Like probably every mom ever, the arrival of my first child came along with the realization of just how many things I don’t know. One of these was lyrics to lullabies..
During pregnancy I was working on the assumption that I would be able to sing at least a couple lullabies nearly in-full. Instead, as I discovered after I gave birth, I could barely make it to, let alone past, verse two for most of them. Considering this is a time in life when most of us barely have time to brush our teeth, taking time to learn lyrics was most certainly not an option.
Fortunately for me, in his first few months my baby responded better to loud fast songs and erratic dancing – the kind of songs I can actually sing in-full. House favorites included Chumbawumba’s “Tubthumping” (you know it, “I get knocked down, but I get up again…), Britney Spear’s “Toxic” and perennial favorite, Hava Negila.
But eventually his taste became more pedestrian, and he started responding better to softer, more-soothing music to help him fall asleep. Still lyric-less, I began to hum. And hum and hum and hum. And then I realized I sounded like an orthodox man.
“Dai – Dai-Dai – dai dai – Dai – Dai – Dai,” I’d repeat over and over again, as his body slowly softened in my arms until, eventually, he was asleep.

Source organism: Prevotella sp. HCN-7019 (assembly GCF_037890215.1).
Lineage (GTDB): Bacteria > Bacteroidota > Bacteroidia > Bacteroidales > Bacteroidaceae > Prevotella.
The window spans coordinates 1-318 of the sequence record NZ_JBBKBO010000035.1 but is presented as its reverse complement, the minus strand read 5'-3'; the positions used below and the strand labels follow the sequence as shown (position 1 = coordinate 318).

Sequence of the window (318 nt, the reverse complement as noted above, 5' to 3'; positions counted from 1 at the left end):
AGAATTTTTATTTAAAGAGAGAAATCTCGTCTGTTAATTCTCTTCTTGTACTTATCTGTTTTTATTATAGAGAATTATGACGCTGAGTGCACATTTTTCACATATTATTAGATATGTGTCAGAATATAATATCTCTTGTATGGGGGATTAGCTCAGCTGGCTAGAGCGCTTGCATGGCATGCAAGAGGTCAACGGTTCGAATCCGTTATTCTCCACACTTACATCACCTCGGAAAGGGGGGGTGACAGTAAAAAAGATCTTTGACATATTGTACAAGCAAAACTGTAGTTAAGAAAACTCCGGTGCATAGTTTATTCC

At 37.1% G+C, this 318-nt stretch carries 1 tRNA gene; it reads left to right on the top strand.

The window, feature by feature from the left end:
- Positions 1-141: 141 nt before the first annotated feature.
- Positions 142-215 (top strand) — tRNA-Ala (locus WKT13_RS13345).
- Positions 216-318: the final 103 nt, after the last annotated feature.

What came out of mouth, more unconscious than not, were the nigguns I had heard in synagogue growing up and the free high-holiday services at the Chabad I attended during college. Nigguns, for those of you who don’t know, are melodies formed out of repetitive sounds. “Bim Bam” is the most famous and the one your probably know.
Over the next few months, these nightly nigguns became the sign, perhaps the only one for two people with internal clocks as messed up as ours were, that bedtime had come. The chanting became a threshold that we could cross-through together, as we moved from the outside world to inside ourselves, and then, to sleep.
Some believe that the beauty of nigguns is the fact that we all sound like infants when we sing them; that somehow, through these repetitive, non-sensical words we become babbling children attempting to communicate our most intimate and delicate thoughts to a higher being.
When I sing them I don’t necessarily have a higher being in mind, but I do experience a respite from the many earthly concerns that run through my head the rest of the day. Gone is trying to get my son to eat his spinach, or come up with an ending to an essay, or figuring out what exactly I need to take with me for a weekend at my in-laws house. Gone are even the words that give shape to those worries and concerns.
In those moments we are left only with my improvised melody, his breath — our two weary bodies submitting to the day’s end. And I never had to learn a single word.
Follow Elissa Strauss on Twitter at @elissaavery.
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